Small Business Wisdom Submissions

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Need some Small Business wisdom & inspiration?

Browse below for some of our favorite Small Business Wisdom
submissions in each of the four main categories!


You’re ready to start your new business. You’ve done your homework – you’ve analyzed the competition, you’ve tallied up all your operating expenses, and you are ready to go! But are you?

Depending on the type of business you are running, you may need to come up with a significant amount of capital just to get started. Once you’ve looked at the costs for any technology you need, employees (salary, benefits, taxes), supplies, insurance and fees, etc…..double it. At least. No matter how well you plan, there are always those unexpected surprises. Look at those who started their businesses in 2008 – when the economy tanked and gas prices rose, and the financial uncertainty closed purse strings that previously would have been a safety net. It takes time to grow a new business, often 2-3 years, and you’ll need to make sure you have the funds to get you through until your profits start consistently showing up. Assuming you’ll be able to get a loan, a grant, or an investor doesn’t make good business sense. Starting a new business gives you enough to worry about – you don’t need financial anxieties to keep you awake at night!

As Warren Buffett said, “In the business world, the rear view mirror is always clearer than the windshield.” Plan well and the road ahead will be smooth sailing!

By: Janet Neal


While you may have ultimate dreams of market domination, I would suggest first focusing on niche domination.
Exploiting niches where you can offer a competitive advantage over the existing players provides the cash-flow and platform to scale upon into other niches in the market.
Finding relevant niches that can offer a type of synergy with each other can get you a lot farther, a lot more quickly than unrelated niches.

By: Brian Gluck


Be Responsive! One of the biggest complaints customers have in dealing with large companies is that they can’t get a fast or a straight answer. Responsiveness is something that will differentiate your small business or service. When customers or potential customers make an inquiry or a complaint, get back to them and acknowledge the message as soon as you can. This is what smart phones are for – to keep up with your calls, messages and emails. If you don’t have an answer, say so. Tell them that you will respond soon with a definitive answer, price, or plan. People will notice and tell others how easy you are to work with.

By: Deborah R. Herr

 Human Resources


Determining what specifically your needs are and then interviewing for the right fit are often things that people do too quickly… or without enough thought. We often hear after the fact “I hired my friend, or I built the job around Susie”.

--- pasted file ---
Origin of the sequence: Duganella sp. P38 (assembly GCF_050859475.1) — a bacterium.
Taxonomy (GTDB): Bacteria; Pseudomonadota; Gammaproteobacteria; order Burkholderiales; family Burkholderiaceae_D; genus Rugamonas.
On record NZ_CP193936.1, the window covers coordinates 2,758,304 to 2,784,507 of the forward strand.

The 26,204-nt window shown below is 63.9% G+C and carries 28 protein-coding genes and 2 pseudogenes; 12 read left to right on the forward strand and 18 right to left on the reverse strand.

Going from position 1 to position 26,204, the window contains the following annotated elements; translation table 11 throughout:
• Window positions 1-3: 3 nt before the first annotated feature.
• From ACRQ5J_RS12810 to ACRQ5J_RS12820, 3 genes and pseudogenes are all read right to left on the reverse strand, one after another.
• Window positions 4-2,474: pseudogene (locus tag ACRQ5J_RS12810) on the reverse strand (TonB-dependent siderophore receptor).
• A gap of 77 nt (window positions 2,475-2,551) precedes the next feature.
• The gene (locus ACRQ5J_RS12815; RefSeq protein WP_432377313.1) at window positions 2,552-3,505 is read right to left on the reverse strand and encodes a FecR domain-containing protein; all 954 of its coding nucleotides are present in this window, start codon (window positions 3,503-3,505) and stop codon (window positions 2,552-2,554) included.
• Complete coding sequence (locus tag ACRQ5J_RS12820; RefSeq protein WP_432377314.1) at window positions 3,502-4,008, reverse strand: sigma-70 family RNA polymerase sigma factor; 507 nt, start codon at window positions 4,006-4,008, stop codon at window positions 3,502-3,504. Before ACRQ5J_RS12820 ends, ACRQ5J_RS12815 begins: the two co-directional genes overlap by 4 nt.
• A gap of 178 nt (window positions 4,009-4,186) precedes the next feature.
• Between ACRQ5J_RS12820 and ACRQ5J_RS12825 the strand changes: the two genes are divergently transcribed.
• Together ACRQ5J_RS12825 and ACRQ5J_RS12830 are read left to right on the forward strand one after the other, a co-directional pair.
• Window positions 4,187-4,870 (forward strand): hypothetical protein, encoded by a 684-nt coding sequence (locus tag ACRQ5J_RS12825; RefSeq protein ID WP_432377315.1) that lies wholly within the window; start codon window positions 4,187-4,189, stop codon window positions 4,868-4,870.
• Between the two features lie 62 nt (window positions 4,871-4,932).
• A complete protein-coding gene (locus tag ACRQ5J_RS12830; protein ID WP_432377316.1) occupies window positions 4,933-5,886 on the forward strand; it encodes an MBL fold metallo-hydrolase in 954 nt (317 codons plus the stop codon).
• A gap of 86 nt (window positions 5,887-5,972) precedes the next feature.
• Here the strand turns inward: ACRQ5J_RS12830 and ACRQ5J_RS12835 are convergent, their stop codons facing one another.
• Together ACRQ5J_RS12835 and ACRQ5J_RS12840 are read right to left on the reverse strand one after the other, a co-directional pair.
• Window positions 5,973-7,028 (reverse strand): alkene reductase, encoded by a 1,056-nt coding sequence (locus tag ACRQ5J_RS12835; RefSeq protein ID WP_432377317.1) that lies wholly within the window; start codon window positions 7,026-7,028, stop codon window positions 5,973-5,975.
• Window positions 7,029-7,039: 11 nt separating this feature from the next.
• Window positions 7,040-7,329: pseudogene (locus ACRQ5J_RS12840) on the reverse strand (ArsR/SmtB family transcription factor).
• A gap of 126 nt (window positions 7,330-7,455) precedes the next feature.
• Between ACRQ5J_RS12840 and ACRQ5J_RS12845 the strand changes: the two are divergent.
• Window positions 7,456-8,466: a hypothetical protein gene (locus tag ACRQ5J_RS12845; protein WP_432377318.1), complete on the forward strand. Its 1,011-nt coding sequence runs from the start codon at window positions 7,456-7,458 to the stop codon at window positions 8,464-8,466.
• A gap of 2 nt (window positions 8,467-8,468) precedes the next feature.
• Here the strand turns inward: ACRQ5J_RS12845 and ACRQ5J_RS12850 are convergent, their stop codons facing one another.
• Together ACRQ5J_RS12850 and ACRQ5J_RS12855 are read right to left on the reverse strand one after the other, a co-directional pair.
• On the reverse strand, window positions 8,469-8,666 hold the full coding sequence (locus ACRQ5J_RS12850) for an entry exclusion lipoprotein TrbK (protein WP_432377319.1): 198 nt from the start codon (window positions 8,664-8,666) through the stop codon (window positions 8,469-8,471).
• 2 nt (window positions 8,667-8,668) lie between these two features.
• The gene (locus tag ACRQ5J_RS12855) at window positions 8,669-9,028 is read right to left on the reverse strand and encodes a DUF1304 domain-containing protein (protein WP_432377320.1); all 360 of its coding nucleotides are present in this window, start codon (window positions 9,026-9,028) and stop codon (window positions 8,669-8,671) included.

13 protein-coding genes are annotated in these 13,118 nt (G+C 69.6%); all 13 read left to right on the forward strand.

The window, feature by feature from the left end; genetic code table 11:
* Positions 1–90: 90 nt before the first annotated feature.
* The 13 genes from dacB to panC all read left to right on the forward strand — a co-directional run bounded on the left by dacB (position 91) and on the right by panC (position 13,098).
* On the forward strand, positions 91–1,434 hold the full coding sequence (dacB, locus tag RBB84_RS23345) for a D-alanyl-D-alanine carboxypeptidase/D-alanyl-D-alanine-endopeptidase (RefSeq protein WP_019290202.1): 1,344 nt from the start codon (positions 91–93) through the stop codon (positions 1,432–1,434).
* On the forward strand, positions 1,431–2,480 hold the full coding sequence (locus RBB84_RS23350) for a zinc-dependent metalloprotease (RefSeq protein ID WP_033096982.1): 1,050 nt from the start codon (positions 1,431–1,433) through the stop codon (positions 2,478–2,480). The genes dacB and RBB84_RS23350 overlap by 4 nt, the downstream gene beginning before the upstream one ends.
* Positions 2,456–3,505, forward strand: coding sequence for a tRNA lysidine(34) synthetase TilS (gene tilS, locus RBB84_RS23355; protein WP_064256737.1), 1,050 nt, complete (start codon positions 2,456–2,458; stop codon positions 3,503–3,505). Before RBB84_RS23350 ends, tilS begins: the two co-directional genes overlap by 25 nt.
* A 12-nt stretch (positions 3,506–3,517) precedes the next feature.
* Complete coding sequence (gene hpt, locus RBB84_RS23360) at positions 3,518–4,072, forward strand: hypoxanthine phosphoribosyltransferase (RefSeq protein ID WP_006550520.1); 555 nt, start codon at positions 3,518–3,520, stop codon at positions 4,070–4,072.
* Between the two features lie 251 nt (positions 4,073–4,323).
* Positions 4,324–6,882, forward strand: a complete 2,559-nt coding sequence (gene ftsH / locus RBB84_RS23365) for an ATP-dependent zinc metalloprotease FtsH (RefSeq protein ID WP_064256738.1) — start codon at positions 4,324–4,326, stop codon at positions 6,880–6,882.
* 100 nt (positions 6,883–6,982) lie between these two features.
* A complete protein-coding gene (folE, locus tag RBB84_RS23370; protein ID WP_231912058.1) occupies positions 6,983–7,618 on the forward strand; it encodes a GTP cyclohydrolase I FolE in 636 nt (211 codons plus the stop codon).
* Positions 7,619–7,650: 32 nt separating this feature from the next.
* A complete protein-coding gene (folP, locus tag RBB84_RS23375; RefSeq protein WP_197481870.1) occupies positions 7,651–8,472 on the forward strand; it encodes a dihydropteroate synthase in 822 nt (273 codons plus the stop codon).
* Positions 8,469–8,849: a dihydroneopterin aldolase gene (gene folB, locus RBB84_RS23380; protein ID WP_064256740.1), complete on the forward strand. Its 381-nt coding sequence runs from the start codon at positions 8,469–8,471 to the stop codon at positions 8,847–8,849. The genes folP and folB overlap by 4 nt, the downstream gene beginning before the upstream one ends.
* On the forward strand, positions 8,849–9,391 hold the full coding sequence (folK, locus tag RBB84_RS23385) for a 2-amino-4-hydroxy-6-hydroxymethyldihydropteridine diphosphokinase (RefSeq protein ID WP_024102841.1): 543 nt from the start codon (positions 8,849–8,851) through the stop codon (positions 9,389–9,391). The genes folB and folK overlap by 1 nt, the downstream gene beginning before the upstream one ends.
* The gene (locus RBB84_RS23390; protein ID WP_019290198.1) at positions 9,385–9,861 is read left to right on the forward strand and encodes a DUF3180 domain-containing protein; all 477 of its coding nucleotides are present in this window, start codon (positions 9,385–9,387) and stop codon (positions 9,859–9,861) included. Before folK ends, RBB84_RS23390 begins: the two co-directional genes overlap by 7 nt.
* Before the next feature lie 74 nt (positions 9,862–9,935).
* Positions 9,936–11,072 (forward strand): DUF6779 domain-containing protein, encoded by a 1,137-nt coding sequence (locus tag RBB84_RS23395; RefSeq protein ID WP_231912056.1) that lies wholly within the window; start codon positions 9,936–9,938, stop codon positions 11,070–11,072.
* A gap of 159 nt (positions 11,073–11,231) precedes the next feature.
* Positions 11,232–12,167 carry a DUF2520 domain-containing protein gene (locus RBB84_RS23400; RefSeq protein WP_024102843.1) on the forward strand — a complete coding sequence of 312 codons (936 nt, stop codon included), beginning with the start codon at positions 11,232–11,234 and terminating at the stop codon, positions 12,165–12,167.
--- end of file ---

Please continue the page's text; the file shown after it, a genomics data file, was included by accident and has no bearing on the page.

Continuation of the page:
When figuring out job specs in a small company, think about what you (and your current employees) like to do best and are good at – then think about what pieces take longer than they should or those you dread doing. Those are potentially the tasks to put into the new job and find someone who Likes doing those things to be a compliment to the current office mix. Consider things like:

  • full time or part time (can it be filled with 2 part time people vs. 1 full-time, giving you back up?
  • can the person work from home or do they need to be in the office?
  • what is the market compensation for this job and how much can I afford to pay?
  • do they need any special skills, experience or certifications?

Then interview people for the job and make sure they fill the top requirements of the job, don’t settle quickly to have a warm body in the seat. Take your time to get the right person that will fill your needs and fit with the culture of your organization. ** We suggest you look for people who are used to working hard and willing to do whatever it takes – small companies don’t have the luxury of having narrowly defined roles.

Finally, if you have someone in a role that isn’t working out, make the break quickly. Many times we hear – “they’re my friend, they’re trying so hard, I just hate hurting people, they need this job”… all excuses for procrastinating a very hard conversation. In the end, our golden rules when firing are:

  1. Be honest, but brief about why it isn’t working
  2. Always treat the person with respect in a way that preserves their dignity.

Here are ways we suggest doing that when possible to help them feel valued and preserve dignity:

Allow them some control in the process:

  • give them notice time to start interviewing,
  • if cordial, allow them to tell the rest of the team and stage their exit
  • give some severance compensation to tie them over for a little while and have them sign a release

Don’t pack them up and march them out the door, let them clean up and finish out the day/week and transition (this helps them feel they were valued, but it’s just not working).

By: Laura Osborn